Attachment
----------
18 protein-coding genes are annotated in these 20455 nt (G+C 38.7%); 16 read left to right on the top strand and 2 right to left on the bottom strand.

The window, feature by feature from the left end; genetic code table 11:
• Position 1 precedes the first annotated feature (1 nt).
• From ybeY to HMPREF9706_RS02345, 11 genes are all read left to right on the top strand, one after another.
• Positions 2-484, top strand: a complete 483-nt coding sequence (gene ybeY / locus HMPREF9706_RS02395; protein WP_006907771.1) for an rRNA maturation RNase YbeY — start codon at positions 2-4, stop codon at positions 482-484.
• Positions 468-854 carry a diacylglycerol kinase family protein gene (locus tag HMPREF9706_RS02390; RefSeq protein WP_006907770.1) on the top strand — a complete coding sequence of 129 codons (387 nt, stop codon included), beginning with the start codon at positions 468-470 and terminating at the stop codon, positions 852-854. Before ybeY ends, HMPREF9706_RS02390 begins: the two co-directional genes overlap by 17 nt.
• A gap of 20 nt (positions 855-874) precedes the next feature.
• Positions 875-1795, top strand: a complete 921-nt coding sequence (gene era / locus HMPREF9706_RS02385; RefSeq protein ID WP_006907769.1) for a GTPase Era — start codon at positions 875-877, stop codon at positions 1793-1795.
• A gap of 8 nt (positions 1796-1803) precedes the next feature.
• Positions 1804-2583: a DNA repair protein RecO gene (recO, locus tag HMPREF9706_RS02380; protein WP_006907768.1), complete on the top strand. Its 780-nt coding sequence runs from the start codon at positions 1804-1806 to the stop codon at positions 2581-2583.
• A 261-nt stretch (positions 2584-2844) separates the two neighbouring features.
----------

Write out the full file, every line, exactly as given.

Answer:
18 protein-coding genes are annotated in these 20455 nt (G+C 38.7%); 16 read left to right on the top strand and 2 right to left on the bottom strand.

The window, feature by feature from the left end; genetic code table 11:
• Position 1 precedes the first annotated feature (1 nt).
• From ybeY to HMPREF9706_RS02345, 11 genes are all read left to right on the top strand, one after another.
• Positions 2-484, top strand: a complete 483-nt coding sequence (gene ybeY / locus HMPREF9706_RS02395; protein WP_006907771.1) for an rRNA maturation RNase YbeY — start codon at positions 2-4, stop codon at positions 482-484.
• Positions 468-854 carry a diacylglycerol kinase family protein gene (locus tag HMPREF9706_RS02390; RefSeq protein WP_006907770.1) on the top strand — a complete coding sequence of 129 codons (387 nt, stop codon included), beginning with the start codon at positions 468-470 and terminating at the stop codon, positions 852-854. Before ybeY ends, HMPREF9706_RS02390 begins: the two co-directional genes overlap by 17 nt.
• A gap of 20 nt (positions 855-874) precedes the next feature.
• Positions 875-1795, top strand: a complete 921-nt coding sequence (gene era / locus HMPREF9706_RS02385; RefSeq protein ID WP_006907769.1) for a GTPase Era — start codon at positions 875-877, stop codon at positions 1793-1795.
• A gap of 8 nt (positions 1796-1803) precedes the next feature.
• Positions 1804-2583: a DNA repair protein RecO gene (recO, locus tag HMPREF9706_RS02380; protein WP_006907768.1), complete on the top strand. Its 780-nt coding sequence runs from the start codon at positions 1804-1806 to the stop codon at positions 2581-2583.
• A 261-nt stretch (positions 2584-2844) separates the two neighbouring features.